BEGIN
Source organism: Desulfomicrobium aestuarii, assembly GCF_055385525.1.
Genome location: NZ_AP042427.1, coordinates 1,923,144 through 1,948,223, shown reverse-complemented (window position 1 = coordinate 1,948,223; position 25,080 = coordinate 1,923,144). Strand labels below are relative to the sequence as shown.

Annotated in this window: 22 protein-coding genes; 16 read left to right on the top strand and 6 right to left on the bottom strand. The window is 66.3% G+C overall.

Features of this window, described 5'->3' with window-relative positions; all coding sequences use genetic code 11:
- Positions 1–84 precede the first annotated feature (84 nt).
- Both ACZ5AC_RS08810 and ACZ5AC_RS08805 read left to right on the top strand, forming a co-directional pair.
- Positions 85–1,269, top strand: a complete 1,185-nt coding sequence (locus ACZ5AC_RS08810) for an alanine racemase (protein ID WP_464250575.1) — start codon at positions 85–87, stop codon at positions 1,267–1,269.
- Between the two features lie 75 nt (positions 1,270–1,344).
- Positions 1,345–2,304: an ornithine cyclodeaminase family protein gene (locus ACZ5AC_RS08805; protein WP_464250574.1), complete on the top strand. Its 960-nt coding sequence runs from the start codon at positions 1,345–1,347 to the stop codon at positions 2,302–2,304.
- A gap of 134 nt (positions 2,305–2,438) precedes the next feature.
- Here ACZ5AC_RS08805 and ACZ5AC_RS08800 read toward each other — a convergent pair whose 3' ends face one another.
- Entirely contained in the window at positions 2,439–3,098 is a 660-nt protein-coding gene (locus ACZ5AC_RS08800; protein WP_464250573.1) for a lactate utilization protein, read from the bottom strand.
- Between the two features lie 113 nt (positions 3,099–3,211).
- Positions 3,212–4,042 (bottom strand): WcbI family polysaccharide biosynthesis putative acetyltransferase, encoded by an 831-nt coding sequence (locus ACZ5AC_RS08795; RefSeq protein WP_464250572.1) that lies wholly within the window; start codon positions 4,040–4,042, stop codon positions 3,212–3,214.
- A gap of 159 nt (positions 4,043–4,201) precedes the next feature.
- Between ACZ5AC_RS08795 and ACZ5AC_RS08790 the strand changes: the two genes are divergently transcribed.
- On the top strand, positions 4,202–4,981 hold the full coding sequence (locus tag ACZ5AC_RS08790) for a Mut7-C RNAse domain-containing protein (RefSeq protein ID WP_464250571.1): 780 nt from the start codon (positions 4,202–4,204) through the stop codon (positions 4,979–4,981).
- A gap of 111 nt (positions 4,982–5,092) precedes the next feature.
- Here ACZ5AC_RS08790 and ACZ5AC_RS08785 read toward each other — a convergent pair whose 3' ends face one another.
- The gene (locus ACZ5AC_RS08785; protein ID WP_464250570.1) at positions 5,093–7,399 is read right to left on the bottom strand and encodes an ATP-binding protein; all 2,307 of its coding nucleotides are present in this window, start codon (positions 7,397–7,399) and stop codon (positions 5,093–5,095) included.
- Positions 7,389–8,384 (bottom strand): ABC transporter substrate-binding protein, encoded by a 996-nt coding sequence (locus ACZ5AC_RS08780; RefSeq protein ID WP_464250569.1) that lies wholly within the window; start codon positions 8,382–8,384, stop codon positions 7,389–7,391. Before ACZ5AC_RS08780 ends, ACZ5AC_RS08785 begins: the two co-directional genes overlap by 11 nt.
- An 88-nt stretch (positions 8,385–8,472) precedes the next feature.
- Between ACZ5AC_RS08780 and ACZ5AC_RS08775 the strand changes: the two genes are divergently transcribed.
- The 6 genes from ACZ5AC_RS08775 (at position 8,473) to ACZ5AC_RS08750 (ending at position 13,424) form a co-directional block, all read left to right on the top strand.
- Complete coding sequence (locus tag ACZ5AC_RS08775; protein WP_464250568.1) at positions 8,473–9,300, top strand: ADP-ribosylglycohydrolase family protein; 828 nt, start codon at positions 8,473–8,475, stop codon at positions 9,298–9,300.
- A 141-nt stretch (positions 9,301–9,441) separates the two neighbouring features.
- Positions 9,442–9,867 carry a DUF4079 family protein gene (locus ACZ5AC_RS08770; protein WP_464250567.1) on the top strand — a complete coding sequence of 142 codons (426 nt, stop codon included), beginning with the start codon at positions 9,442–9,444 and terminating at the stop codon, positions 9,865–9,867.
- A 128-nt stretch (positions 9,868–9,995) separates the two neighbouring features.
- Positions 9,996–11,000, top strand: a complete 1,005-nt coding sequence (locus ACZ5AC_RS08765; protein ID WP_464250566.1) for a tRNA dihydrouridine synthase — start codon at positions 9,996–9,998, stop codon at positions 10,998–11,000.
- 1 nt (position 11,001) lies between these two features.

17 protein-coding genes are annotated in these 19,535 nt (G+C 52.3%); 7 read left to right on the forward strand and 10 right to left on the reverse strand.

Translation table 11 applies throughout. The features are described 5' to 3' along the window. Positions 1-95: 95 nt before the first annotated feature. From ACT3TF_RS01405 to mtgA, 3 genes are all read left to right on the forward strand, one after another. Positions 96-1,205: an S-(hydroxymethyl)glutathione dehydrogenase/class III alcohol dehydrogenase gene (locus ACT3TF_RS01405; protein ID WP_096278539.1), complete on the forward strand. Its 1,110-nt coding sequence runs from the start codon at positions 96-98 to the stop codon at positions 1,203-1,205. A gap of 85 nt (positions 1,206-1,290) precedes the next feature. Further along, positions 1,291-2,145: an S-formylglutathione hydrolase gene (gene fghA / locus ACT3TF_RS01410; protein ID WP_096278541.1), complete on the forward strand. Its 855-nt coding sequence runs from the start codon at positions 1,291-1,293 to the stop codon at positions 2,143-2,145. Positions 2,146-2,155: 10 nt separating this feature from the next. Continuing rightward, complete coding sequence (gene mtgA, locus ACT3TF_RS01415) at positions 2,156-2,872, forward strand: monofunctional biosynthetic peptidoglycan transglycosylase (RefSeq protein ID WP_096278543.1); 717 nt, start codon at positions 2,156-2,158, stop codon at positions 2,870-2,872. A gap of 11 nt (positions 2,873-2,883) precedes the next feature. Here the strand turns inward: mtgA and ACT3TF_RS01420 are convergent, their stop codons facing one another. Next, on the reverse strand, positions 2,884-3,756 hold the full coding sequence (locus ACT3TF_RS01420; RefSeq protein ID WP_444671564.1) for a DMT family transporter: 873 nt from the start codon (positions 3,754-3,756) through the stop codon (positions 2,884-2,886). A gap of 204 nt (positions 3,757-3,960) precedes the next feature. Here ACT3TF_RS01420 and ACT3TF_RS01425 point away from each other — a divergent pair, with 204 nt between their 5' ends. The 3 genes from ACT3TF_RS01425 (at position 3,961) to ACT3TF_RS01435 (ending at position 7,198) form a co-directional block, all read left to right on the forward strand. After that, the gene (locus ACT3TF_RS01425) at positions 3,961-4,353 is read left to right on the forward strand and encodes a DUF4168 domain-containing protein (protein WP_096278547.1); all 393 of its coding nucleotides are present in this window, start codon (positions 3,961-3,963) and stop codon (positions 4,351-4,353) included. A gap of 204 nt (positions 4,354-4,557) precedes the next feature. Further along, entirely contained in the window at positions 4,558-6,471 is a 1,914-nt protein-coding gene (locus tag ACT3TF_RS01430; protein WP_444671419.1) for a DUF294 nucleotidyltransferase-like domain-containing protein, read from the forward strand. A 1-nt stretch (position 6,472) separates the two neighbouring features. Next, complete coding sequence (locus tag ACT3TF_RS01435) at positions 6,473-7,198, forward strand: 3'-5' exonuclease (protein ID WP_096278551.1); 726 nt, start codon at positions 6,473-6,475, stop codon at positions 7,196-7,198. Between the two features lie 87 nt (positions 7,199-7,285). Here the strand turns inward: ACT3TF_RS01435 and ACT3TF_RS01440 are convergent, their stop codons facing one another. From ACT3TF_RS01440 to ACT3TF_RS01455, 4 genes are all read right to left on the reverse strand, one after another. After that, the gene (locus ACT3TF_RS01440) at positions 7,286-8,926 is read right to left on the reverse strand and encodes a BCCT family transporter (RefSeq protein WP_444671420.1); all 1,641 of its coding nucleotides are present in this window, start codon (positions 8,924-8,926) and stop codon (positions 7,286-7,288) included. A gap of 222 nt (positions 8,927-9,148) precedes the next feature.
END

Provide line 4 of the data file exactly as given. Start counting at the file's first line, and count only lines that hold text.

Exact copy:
Features of this window, described 5'->3' with window-relative positions; all coding sequences use genetic code 11: